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Stucco Lathe Problem?

 
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Old 09-14-2012, 06:58 PM   #21
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Re: Stucco Lathe Problem?


I was thinking of something witty to say about the stucco being rough on my rear end but came up with nothing lol.
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Old 09-15-2012, 10:49 AM   #22
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Re: Stucco Lathe Problem?


He shouldn't have a problem with it if he knows how to run his trowel.

Usually on a gable end to save time, I will just tip the lath to run right up the soffit.

It is less important to get it going in the right direction than it is to make absolutely sure there are no bumps in it, or spans without enough fasteners.
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Old 09-15-2012, 12:57 PM   #23
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Re: Stucco Lathe Problem?


Quote:
Originally Posted by Tscarborough
Acrylic stucco in shower = Fail.
Meh i did some installs six years ago.for designer...still zero moisture or water issues.
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Old 09-16-2012, 12:35 PM   #24
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Re: Stucco Lathe Problem?


Quote:
Originally Posted by sitdwnandhngon View Post
Usually on a gable end to save time, I will just tip the lath to run right up the soffit.

It is less important to get it going in the right direction than it is to make absolutely sure there are no bumps in it, or spans without enough fasteners.
Thin veneer stone manufacturers say to only nail into the framing. I usually do this but didn't on a current job and a building inspector called me on it. I had to do some fast talking to keep from tearing off 1200 square foot of lath and a few hundred of stone. It is hard not to have bumps when going over a 3/4 inch thick rainscreen drainage mat and only nailing into framing.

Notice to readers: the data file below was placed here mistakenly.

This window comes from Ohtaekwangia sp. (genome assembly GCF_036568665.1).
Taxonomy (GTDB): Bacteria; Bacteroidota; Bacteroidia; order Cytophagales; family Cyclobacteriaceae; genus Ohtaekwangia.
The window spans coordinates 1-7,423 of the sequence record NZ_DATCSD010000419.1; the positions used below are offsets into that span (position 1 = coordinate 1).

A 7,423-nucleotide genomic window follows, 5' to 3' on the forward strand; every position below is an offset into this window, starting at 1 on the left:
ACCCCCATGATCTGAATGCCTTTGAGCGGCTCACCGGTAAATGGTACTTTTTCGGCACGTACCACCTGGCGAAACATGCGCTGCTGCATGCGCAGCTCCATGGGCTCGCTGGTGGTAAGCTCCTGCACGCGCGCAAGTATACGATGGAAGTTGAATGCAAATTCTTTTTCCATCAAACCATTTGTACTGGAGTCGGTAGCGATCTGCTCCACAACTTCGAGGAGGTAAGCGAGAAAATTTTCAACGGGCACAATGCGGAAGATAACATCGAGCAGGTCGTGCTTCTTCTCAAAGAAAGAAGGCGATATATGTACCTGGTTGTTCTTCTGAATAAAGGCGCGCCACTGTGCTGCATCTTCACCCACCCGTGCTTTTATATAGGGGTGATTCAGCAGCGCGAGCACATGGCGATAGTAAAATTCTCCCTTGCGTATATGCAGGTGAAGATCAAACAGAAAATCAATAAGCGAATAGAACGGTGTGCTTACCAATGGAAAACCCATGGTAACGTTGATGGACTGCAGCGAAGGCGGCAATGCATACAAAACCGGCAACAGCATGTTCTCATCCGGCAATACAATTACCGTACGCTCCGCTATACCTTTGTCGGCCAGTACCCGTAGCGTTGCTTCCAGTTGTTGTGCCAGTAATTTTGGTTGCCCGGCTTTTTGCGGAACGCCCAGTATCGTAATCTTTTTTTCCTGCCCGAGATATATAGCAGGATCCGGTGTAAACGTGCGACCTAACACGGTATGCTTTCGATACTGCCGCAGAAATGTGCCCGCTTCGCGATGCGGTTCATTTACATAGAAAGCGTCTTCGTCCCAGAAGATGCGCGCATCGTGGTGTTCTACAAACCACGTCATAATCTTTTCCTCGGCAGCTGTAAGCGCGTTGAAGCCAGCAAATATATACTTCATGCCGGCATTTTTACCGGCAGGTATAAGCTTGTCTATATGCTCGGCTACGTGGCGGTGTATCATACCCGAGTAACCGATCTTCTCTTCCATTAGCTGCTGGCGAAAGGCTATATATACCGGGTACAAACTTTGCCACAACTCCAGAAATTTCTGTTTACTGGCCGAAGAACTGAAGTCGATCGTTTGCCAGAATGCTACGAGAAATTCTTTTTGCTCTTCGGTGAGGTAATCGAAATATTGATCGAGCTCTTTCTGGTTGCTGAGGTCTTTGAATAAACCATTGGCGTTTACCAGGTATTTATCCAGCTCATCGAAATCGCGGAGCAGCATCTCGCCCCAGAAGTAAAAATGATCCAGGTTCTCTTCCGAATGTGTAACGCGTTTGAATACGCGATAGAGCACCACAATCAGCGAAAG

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Old 09-16-2012, 08:57 PM   #25
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Re: Stucco Lathe Problem?


How did they call you on it?
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Old 09-16-2012, 10:52 PM   #26
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Re: Stucco Lathe Problem?


The inspector initially called the builder, who called me in a panic. I have never had an inspector show any interest in exterior veneer work before but this office had seen some recent failures and were trying to get up to speed by reading the installation instructions online. I told them that nailing only into framing is a good idea but sometimes impractical and that the many failures I had seen were from lack of weather resistant barriers or kickout flashings or both, or generally poor workmanship. I also mentioned, as an example of ideal world versus real world, that every manufacturer calls for starting the stone 4 inches up from grade but most installers don't do that because it is unacceptable to the customers. I know that inspection of wall prep is happening in some areas with requirements to include drainage planes and weep systems, but I hadn't encountered it in my area before. No problem as long as I know what to expect and that everyone else has to follow the same rules.

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